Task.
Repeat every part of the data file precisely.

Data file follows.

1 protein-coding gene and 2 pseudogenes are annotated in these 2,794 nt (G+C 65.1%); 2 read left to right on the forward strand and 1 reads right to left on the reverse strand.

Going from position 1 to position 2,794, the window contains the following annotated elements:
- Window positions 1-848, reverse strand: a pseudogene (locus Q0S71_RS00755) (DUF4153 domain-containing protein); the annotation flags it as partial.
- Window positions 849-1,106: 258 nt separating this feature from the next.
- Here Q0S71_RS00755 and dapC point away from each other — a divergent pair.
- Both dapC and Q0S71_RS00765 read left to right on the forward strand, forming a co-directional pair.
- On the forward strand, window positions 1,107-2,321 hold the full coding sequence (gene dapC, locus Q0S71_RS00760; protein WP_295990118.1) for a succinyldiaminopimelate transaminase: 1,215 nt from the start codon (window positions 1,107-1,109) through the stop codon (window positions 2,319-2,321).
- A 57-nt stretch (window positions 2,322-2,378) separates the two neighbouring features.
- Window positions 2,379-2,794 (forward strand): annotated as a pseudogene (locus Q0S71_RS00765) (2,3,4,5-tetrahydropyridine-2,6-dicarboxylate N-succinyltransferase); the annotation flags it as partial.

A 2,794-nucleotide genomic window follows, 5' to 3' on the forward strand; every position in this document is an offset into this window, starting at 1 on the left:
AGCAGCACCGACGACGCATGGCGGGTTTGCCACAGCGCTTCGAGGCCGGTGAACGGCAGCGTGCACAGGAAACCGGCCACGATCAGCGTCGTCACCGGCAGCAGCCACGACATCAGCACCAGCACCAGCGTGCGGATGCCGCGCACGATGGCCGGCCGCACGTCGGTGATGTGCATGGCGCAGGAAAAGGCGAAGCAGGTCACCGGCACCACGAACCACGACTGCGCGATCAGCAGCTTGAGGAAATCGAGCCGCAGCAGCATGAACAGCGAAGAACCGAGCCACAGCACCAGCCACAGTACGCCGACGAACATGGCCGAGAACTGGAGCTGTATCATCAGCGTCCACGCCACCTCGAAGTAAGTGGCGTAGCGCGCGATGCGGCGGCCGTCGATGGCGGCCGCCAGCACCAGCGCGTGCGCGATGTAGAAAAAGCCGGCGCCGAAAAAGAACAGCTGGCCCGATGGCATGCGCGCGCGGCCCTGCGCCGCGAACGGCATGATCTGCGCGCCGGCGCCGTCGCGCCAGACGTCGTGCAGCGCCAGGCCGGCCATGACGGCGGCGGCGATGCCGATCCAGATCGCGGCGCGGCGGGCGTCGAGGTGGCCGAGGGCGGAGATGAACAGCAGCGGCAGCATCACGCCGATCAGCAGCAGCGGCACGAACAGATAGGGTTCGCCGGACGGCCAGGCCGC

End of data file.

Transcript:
1 protein-coding gene and 2 pseudogenes are annotated in these 2,794 nt (G+C 65.1%); 2 read left to right on the forward strand and 1 reads right to left on the reverse strand.

Going from position 1 to position 2,794, the window contains the following annotated elements:
- Window positions 1-848, reverse strand: a pseudogene (locus Q0S71_RS00755) (DUF4153 domain-containing protein); the annotation flags it as partial.
- Window positions 849-1,106: 258 nt separating this feature from the next.
- Here Q0S71_RS00755 and dapC point away from each other — a divergent pair.
- Both dapC and Q0S71_RS00765 read left to right on the forward strand, forming a co-directional pair.
- On the forward strand, window positions 1,107-2,321 hold the full coding sequence (gene dapC, locus Q0S71_RS00760; protein WP_295990118.1) for a succinyldiaminopimelate transaminase: 1,215 nt from the start codon (window positions 1,107-1,109) through the stop codon (window positions 2,319-2,321).
- A 57-nt stretch (window positions 2,322-2,378) separates the two neighbouring features.
- Window positions 2,379-2,794 (forward strand): annotated as a pseudogene (locus Q0S71_RS00765) (2,3,4,5-tetrahydropyridine-2,6-dicarboxylate N-succinyltransferase); the annotation flags it as partial.

A 2,794-nucleotide genomic window follows, 5' to 3' on the forward strand; every position in this document is an offset into this window, starting at 1 on the left:
AGCAGCACCGACGACGCATGGCGGGTTTGCCACAGCGCTTCGAGGCCGGTGAACGGCAGCGTGCACAGGAAACCGGCCACGATCAGCGTCGTCACCGGCAGCAGCCACGACATCAGCACCAGCACCAGCGTGCGGATGCCGCGCACGATGGCCGGCCGCACGTCGGTGATGTGCATGGCGCAGGAAAAGGCGAAGCAGGTCACCGGCACCACGAACCACGACTGCGCGATCAGCAGCTTGAGGAAATCGAGCCGCAGCAGCATGAACAGCGAAGAACCGAGCCACAGCACCAGCCACAGTACGCCGACGAACATGGCCGAGAACTGGAGCTGTATCATCAGCGTCCACGCCACCTCGAAGTAAGTGGCGTAGCGCGCGATGCGGCGGCCGTCGATGGCGGCCGCCAGCACCAGCGCGTGCGCGATGTAGAAAAAGCCGGCGCCGAAAAAGAACAGCTGGCCCGATGGCATGCGCGCGCGGCCCTGCGCCGCGAACGGCATGATCTGCGCGCCGGCGCCGTCGCGCCAGACGTCGTGCAGCGCCAGGCCGGCCATGACGGCGGCGGCGATGCCGATCCAGATCGCGGCGCGGCGGGCGTCGAGGTGGCCGAGGGCGGAGATGAACAGCAGCGGCAGCATCACGCCGATCAGCAGCAGCGGCACGAACAGATAGGGTTCGCCGGACGGCCAGGCCGC